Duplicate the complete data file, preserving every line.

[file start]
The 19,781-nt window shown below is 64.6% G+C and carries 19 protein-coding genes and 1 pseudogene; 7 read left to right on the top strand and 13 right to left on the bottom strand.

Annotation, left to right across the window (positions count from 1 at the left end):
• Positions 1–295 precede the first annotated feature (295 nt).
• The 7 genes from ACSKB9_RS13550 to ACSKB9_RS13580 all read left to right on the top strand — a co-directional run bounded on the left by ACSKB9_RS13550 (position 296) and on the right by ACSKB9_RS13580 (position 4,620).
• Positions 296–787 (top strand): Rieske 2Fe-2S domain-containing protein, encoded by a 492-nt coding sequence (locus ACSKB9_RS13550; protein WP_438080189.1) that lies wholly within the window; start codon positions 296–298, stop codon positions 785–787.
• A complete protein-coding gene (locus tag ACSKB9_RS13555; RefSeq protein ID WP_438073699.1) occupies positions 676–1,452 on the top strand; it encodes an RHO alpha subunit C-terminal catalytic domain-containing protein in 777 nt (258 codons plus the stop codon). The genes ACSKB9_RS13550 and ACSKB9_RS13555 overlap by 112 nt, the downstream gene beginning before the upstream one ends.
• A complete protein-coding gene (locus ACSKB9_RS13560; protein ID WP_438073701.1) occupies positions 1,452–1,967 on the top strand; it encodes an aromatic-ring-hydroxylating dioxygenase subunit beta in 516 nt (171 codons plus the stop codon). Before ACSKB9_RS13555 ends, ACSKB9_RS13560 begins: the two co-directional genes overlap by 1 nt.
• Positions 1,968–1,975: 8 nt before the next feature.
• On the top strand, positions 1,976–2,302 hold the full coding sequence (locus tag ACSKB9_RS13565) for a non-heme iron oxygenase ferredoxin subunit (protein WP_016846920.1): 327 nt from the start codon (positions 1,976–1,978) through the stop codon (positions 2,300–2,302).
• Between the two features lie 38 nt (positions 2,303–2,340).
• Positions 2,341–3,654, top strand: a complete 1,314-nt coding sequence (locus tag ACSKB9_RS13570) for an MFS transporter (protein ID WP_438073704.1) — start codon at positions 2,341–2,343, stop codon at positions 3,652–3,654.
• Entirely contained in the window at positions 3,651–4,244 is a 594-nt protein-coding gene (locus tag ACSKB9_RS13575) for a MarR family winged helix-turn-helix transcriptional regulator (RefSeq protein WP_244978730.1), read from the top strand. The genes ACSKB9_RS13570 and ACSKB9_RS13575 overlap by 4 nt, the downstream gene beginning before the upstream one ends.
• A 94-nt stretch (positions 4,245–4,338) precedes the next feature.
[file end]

The 19,781-nt window shown below is 64.6% G+C and carries 19 protein-coding genes and 1 pseudogene; 7 read left to right on the top strand and 13 right to left on the bottom strand.

Annotation, left to right across the window (positions count from 1 at the left end):
• Positions 1–295 precede the first annotated feature (295 nt).
• The 7 genes from ACSKB9_RS13550 to ACSKB9_RS13580 all read left to right on the top strand — a co-directional run bounded on the left by ACSKB9_RS13550 (position 296) and on the right by ACSKB9_RS13580 (position 4,620).
• Positions 296–787 (top strand): Rieske 2Fe-2S domain-containing protein, encoded by a 492-nt coding sequence (locus ACSKB9_RS13550; protein WP_438080189.1) that lies wholly within the window; start codon positions 296–298, stop codon positions 785–787.
• A complete protein-coding gene (locus tag ACSKB9_RS13555; RefSeq protein ID WP_438073699.1) occupies positions 676–1,452 on the top strand; it encodes an RHO alpha subunit C-terminal catalytic domain-containing protein in 777 nt (258 codons plus the stop codon). The genes ACSKB9_RS13550 and ACSKB9_RS13555 overlap by 112 nt, the downstream gene beginning before the upstream one ends.
• A complete protein-coding gene (locus ACSKB9_RS13560; protein ID WP_438073701.1) occupies positions 1,452–1,967 on the top strand; it encodes an aromatic-ring-hydroxylating dioxygenase subunit beta in 516 nt (171 codons plus the stop codon). Before ACSKB9_RS13555 ends, ACSKB9_RS13560 begins: the two co-directional genes overlap by 1 nt.
• Positions 1,968–1,975: 8 nt before the next feature.
• On the top strand, positions 1,976–2,302 hold the full coding sequence (locus tag ACSKB9_RS13565) for a non-heme iron oxygenase ferredoxin subunit (protein WP_016846920.1): 327 nt from the start codon (positions 1,976–1,978) through the stop codon (positions 2,300–2,302).
• Between the two features lie 38 nt (positions 2,303–2,340).
• Positions 2,341–3,654, top strand: a complete 1,314-nt coding sequence (locus tag ACSKB9_RS13570) for an MFS transporter (protein ID WP_438073704.1) — start codon at positions 2,341–2,343, stop codon at positions 3,652–3,654.
• Entirely contained in the window at positions 3,651–4,244 is a 594-nt protein-coding gene (locus tag ACSKB9_RS13575) for a MarR family winged helix-turn-helix transcriptional regulator (RefSeq protein WP_244978730.1), read from the top strand. The genes ACSKB9_RS13570 and ACSKB9_RS13575 overlap by 4 nt, the downstream gene beginning before the upstream one ends.
• A 94-nt stretch (positions 4,245–4,338) precedes the next feature.